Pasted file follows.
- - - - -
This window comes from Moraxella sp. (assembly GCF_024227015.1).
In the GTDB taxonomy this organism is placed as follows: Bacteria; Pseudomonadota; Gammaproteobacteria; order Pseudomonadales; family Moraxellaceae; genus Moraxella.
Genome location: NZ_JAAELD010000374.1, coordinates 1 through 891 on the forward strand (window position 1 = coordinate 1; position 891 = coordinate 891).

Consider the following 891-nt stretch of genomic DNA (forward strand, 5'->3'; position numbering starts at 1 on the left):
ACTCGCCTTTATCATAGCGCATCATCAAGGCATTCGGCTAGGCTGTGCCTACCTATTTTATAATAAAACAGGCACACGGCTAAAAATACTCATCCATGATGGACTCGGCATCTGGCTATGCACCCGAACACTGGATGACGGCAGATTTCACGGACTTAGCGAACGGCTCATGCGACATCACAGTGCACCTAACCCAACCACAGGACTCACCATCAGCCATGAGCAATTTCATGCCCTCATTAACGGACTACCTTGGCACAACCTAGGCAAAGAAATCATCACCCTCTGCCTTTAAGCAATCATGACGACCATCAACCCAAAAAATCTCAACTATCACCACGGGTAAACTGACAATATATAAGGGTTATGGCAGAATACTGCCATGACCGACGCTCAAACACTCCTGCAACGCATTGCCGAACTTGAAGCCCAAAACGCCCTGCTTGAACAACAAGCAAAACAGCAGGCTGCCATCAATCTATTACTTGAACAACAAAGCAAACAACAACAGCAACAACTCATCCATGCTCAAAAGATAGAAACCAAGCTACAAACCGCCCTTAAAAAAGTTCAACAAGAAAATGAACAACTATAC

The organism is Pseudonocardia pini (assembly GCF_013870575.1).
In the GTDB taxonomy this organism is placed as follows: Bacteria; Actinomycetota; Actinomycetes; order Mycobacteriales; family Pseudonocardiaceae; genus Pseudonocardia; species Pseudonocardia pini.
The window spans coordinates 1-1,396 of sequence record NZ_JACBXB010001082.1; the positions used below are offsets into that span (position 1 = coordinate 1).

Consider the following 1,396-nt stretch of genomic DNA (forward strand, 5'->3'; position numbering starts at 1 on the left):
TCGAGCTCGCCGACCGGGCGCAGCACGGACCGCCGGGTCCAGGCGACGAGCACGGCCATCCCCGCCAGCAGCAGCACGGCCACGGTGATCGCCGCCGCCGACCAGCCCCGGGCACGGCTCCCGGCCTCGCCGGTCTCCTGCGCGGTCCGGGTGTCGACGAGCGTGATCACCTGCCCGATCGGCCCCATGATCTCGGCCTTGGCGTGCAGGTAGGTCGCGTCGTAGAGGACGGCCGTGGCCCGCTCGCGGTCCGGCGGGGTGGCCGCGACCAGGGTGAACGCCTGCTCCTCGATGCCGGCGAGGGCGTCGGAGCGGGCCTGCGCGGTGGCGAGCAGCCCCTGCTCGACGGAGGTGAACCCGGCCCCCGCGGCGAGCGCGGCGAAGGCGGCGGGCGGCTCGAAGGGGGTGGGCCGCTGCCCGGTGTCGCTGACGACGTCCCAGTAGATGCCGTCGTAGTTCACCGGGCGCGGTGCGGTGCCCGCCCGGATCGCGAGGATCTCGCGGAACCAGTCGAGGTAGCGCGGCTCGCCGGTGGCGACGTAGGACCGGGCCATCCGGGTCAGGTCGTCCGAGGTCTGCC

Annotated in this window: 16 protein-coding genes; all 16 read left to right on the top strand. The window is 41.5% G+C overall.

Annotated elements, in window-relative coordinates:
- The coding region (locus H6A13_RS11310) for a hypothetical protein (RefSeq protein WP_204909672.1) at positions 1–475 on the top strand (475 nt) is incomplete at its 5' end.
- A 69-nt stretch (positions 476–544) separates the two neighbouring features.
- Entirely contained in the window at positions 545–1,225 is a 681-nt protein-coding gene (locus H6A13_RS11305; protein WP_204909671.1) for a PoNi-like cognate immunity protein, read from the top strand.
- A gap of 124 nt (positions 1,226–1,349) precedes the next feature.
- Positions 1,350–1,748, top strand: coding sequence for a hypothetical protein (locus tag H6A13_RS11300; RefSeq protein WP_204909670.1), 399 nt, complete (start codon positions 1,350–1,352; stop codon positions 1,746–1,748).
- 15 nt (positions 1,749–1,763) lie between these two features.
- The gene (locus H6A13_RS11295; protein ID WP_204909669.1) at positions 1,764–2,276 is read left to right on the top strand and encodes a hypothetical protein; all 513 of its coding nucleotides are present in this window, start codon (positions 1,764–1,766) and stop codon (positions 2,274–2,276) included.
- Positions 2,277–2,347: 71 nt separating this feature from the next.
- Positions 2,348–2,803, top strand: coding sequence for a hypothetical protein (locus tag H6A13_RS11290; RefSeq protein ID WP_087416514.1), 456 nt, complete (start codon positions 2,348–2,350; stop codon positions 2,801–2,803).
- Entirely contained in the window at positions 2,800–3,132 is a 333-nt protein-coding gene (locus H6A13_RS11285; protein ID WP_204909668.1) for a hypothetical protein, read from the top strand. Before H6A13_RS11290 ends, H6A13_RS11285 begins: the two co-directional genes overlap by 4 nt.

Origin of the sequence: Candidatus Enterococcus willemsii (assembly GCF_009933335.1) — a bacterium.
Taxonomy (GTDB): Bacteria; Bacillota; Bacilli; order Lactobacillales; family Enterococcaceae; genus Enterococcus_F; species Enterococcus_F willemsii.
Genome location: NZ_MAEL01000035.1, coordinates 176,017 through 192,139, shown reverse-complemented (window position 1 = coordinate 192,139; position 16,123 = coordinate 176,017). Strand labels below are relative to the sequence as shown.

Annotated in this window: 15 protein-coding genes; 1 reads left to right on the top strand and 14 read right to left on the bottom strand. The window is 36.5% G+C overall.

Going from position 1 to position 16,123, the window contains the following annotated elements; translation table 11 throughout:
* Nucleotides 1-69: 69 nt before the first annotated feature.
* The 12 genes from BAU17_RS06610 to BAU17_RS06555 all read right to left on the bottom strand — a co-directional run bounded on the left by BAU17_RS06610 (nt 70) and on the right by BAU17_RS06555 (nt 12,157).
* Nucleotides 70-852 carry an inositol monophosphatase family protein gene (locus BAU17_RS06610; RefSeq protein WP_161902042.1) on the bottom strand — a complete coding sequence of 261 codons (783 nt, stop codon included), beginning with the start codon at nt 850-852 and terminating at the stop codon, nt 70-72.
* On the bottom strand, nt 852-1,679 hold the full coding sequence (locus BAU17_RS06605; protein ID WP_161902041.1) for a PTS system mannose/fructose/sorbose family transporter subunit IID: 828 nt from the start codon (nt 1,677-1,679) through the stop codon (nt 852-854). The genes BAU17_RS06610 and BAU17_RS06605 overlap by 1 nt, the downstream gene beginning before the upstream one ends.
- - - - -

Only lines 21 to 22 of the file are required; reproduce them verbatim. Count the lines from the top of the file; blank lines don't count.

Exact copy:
- Positions 2,348–2,803, top strand: coding sequence for a hypothetical protein (locus tag H6A13_RS11290; RefSeq protein ID WP_087416514.1), 456 nt, complete (start codon positions 2,348–2,350; stop codon positions 2,801–2,803).
- Entirely contained in the window at positions 2,800–3,132 is a 333-nt protein-coding gene (locus H6A13_RS11285; protein ID WP_204909668.1) for a hypothetical protein, read from the top strand. Before H6A13_RS11290 ends, H6A13_RS11285 begins: the two co-directional genes overlap by 4 nt.